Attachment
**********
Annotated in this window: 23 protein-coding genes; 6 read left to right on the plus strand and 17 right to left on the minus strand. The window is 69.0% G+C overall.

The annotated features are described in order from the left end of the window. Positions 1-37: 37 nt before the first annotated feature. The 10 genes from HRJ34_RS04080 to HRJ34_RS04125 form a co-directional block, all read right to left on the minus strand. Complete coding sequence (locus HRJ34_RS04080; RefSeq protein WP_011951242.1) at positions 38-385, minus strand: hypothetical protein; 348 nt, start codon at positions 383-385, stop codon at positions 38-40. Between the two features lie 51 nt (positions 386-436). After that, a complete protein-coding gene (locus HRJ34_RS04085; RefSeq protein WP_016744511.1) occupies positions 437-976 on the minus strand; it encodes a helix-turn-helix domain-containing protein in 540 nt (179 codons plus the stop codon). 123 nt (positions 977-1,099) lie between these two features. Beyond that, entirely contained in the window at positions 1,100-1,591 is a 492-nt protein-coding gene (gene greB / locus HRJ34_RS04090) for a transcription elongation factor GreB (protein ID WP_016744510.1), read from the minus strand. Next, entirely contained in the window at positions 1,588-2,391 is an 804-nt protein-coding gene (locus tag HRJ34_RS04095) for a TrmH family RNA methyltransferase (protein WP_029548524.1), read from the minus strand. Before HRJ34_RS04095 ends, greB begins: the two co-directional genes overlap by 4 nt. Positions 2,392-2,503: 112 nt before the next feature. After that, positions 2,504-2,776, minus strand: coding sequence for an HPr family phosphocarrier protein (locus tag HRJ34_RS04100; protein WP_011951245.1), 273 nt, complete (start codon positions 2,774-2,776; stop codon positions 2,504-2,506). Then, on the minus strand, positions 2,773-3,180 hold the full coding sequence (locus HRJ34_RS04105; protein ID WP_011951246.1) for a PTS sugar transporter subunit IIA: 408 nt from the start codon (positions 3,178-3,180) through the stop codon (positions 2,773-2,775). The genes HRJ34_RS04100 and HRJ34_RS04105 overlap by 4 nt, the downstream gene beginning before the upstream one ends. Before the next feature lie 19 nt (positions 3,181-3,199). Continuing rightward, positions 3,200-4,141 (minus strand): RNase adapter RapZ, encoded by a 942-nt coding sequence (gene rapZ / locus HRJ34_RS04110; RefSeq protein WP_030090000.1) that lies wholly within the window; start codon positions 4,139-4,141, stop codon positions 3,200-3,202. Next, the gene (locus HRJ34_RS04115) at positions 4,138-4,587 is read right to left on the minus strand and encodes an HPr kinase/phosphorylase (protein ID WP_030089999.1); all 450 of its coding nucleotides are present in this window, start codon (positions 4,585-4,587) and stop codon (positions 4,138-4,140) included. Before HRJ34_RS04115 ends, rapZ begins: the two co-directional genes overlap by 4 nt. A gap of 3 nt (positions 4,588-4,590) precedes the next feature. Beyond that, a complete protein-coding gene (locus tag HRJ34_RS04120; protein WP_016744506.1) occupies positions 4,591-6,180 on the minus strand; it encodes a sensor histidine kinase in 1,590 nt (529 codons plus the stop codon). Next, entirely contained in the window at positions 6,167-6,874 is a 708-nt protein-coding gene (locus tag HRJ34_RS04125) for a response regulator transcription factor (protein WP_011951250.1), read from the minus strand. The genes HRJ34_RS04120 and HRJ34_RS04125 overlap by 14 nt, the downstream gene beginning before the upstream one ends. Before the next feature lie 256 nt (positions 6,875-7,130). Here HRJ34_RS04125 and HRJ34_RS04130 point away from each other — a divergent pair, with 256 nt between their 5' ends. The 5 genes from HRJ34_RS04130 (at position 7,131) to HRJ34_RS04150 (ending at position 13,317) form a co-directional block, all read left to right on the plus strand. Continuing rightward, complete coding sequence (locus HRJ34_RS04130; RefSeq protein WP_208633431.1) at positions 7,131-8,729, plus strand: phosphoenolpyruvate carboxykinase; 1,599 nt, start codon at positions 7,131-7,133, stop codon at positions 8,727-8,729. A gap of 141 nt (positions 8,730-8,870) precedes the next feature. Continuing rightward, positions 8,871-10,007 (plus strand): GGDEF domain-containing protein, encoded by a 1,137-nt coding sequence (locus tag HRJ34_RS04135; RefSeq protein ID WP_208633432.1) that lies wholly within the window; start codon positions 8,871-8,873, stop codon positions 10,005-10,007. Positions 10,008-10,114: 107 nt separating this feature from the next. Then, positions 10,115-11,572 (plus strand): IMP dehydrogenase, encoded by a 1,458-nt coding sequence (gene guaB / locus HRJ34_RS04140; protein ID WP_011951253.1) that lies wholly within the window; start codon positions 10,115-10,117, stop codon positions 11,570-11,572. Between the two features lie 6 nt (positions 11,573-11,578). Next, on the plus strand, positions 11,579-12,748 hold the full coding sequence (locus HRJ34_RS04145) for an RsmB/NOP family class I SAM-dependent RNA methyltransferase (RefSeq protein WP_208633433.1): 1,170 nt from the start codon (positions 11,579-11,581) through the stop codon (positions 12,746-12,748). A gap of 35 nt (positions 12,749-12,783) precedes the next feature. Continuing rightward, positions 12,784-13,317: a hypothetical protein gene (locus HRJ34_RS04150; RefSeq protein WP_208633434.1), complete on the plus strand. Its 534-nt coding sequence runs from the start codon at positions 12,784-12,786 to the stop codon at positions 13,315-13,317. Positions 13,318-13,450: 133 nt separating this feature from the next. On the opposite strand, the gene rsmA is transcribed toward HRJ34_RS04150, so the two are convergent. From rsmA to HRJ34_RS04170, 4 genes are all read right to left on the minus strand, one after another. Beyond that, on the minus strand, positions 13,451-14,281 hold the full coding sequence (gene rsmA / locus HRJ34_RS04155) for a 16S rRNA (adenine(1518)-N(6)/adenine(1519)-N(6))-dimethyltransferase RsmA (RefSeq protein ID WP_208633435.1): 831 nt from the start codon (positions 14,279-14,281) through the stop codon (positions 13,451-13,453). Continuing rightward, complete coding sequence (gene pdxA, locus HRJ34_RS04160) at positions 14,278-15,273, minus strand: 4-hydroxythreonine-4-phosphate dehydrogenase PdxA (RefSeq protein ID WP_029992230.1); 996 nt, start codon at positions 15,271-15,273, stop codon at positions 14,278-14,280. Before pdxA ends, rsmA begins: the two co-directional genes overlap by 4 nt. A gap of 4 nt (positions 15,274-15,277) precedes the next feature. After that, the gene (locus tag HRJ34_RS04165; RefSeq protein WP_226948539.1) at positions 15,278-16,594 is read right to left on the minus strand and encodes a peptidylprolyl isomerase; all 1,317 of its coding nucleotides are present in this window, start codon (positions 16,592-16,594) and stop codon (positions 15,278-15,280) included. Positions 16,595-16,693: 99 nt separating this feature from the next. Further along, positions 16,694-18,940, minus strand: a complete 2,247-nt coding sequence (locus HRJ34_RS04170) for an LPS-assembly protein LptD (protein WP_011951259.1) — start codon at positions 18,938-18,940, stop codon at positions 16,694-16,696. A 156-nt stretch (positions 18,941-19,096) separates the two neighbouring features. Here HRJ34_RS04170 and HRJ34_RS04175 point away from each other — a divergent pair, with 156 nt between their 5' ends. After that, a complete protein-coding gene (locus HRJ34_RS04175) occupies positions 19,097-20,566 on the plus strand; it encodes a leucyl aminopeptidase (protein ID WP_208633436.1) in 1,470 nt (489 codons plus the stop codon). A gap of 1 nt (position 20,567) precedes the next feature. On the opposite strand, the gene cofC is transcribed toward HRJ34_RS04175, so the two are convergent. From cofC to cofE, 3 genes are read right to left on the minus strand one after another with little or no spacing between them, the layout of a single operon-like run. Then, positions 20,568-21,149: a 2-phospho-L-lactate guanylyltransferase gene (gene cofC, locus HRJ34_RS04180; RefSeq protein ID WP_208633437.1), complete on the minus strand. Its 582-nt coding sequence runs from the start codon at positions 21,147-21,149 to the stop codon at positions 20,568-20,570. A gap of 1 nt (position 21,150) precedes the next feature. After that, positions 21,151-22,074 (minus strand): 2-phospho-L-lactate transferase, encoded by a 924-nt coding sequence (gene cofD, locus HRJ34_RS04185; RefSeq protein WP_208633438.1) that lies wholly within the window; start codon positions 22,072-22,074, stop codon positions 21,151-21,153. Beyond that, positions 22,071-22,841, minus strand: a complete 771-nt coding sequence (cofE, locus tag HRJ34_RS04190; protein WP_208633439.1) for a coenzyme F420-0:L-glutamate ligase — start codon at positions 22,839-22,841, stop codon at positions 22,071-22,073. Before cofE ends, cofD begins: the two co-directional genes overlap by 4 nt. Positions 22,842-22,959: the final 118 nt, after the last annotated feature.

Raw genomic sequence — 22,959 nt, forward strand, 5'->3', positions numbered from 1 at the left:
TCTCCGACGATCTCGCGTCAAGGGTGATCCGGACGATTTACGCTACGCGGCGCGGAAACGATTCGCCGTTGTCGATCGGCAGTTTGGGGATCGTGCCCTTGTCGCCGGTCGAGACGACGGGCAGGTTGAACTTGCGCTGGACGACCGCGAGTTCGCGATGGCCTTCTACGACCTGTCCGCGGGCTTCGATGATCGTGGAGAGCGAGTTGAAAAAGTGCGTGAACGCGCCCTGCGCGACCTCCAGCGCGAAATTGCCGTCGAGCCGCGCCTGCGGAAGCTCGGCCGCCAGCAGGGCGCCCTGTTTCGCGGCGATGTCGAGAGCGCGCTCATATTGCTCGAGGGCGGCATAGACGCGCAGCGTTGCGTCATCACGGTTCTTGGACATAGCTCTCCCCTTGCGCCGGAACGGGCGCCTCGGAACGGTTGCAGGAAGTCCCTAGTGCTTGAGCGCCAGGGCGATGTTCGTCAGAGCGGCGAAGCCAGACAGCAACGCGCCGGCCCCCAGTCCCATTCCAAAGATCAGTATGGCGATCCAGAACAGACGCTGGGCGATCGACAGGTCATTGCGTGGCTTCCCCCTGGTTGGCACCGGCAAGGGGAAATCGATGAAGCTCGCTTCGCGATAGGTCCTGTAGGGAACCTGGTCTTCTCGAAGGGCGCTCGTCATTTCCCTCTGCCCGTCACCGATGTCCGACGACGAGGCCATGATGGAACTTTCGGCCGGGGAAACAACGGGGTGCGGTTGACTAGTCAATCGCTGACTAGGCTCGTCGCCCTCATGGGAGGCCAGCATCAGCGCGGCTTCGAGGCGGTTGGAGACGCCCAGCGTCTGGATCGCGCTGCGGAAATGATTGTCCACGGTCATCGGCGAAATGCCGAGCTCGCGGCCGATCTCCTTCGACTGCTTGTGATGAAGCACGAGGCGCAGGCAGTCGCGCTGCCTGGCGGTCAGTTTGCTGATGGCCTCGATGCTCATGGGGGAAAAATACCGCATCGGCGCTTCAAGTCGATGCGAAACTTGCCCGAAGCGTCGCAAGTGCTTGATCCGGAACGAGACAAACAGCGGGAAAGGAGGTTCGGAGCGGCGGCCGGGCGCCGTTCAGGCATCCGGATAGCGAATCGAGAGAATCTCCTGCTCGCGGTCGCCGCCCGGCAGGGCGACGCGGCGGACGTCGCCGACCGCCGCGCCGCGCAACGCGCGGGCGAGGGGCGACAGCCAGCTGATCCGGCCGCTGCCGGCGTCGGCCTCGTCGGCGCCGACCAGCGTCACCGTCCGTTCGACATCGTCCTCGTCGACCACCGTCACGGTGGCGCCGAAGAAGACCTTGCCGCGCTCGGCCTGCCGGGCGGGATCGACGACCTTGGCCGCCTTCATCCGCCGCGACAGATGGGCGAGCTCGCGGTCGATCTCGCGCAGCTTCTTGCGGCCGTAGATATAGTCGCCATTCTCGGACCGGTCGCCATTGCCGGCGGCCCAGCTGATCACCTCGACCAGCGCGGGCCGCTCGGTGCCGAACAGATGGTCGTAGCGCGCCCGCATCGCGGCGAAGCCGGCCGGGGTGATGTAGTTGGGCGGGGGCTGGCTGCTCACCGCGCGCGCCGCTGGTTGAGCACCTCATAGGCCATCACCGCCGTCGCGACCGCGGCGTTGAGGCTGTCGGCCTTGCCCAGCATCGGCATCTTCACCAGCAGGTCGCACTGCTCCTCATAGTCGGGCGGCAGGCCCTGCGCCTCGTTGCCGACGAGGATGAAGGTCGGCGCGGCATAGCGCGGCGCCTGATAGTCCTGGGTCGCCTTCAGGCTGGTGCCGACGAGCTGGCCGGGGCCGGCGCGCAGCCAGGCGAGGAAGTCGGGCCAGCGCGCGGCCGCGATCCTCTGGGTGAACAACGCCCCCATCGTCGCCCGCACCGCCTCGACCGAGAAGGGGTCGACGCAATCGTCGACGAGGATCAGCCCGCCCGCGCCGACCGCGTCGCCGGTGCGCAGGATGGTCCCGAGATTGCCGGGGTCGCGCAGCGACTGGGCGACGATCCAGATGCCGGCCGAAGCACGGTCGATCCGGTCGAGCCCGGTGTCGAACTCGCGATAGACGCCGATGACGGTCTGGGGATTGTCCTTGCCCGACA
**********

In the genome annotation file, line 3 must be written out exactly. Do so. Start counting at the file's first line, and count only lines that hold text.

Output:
Raw genomic sequence — 22,959 nt, forward strand, 5'->3', positions numbered from 1 at the left: